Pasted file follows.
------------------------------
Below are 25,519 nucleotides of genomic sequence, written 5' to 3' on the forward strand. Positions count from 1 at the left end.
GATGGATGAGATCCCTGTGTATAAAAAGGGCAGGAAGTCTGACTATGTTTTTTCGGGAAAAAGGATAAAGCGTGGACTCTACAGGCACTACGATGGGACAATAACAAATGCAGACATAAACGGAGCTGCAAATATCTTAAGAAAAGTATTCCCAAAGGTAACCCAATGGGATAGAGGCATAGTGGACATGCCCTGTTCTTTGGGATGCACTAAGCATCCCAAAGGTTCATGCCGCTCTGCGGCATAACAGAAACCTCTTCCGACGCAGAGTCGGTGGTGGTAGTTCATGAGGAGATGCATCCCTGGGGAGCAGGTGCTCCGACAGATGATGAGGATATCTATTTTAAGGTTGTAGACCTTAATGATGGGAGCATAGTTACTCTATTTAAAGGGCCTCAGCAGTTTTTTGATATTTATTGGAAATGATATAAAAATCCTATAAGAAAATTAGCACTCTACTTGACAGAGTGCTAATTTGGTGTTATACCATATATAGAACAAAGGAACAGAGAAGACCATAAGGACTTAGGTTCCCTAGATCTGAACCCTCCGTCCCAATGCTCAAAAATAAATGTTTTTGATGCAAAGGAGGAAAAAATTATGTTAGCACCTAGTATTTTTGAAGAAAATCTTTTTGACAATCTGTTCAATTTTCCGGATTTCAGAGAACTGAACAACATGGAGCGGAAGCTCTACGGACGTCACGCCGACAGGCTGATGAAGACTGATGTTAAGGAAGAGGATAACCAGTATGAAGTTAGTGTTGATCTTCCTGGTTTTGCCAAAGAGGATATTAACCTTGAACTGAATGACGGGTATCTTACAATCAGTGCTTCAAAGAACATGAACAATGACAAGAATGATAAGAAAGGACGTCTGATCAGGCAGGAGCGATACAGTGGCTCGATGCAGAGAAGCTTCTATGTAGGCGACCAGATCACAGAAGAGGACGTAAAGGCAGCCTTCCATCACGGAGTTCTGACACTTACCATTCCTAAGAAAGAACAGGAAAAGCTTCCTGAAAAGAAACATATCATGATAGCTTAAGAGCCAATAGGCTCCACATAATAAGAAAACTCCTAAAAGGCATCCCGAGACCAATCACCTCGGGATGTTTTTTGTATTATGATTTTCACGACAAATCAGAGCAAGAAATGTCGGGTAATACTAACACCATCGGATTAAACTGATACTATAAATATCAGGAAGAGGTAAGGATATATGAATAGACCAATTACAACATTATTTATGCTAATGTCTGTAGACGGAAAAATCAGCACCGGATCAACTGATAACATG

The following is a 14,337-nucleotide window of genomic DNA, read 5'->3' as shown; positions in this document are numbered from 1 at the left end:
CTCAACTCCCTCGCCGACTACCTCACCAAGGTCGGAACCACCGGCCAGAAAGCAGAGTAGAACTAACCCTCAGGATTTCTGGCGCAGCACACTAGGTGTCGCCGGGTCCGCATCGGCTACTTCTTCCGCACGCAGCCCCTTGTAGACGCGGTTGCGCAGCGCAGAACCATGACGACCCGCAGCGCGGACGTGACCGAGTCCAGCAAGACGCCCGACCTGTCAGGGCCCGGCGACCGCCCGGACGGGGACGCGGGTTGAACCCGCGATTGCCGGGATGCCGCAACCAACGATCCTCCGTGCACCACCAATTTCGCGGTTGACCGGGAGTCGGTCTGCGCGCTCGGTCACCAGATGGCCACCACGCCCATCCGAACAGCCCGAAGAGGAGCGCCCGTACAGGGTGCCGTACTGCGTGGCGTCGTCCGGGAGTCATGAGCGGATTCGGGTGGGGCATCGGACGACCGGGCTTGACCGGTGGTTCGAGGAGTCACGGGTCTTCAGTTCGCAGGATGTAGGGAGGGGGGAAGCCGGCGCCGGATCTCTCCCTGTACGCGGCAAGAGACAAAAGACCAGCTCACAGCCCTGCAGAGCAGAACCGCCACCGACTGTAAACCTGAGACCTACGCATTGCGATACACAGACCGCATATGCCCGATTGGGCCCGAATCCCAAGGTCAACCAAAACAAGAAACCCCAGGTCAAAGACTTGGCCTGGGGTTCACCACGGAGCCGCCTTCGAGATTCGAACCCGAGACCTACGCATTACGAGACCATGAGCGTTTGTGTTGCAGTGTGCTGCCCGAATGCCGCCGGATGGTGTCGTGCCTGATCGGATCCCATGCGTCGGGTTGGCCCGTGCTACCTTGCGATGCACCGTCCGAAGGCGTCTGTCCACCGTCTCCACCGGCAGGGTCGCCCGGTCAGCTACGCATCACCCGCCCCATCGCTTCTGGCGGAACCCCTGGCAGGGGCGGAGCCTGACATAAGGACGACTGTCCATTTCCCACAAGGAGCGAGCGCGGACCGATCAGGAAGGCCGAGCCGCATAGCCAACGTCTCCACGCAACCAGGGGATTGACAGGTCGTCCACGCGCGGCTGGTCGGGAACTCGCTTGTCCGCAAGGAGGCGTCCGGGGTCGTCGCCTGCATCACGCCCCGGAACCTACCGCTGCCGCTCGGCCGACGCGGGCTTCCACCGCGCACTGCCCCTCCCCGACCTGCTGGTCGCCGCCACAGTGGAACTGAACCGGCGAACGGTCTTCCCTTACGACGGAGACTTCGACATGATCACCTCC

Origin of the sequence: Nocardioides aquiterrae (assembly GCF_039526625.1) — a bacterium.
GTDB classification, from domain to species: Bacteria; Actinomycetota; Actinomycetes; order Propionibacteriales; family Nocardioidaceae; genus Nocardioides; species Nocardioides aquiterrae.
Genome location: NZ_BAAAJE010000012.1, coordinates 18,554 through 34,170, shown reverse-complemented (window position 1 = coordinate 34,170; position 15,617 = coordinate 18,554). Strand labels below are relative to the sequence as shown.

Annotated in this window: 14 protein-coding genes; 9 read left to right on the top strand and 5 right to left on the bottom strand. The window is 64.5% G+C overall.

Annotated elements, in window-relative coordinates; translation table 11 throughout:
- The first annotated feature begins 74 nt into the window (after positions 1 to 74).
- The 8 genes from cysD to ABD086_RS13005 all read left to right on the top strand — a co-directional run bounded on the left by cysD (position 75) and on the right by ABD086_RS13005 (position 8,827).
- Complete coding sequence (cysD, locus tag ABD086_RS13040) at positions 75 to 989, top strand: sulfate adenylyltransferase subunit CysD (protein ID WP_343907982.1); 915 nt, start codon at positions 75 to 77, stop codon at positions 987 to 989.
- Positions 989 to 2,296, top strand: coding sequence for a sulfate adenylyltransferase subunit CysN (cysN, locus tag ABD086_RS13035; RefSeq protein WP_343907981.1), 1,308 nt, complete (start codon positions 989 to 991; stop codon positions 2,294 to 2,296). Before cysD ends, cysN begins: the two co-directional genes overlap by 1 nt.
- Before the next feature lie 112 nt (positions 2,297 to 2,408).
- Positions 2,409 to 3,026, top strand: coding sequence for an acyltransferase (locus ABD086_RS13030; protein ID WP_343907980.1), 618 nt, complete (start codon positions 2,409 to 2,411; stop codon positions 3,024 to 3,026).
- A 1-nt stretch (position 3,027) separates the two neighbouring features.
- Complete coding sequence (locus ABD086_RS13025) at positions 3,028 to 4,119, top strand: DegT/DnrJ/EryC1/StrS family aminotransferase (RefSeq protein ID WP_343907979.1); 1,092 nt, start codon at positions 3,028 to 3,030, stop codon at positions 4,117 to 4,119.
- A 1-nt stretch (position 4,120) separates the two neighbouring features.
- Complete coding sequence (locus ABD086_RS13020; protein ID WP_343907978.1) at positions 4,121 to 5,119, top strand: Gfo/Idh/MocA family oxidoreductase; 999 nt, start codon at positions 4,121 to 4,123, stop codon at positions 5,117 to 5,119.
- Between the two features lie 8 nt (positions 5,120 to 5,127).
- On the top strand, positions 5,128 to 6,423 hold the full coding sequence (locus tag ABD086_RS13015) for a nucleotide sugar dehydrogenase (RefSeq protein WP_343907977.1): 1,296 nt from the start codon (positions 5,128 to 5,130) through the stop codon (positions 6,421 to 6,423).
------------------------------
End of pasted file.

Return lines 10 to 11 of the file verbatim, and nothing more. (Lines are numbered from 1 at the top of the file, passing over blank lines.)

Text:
- The first annotated feature begins 74 nt into the window (after positions 1 to 74).
- The 8 genes from cysD to ABD086_RS13005 all read left to right on the top strand — a co-directional run bounded on the left by cysD (position 75) and on the right by ABD086_RS13005 (position 8,827).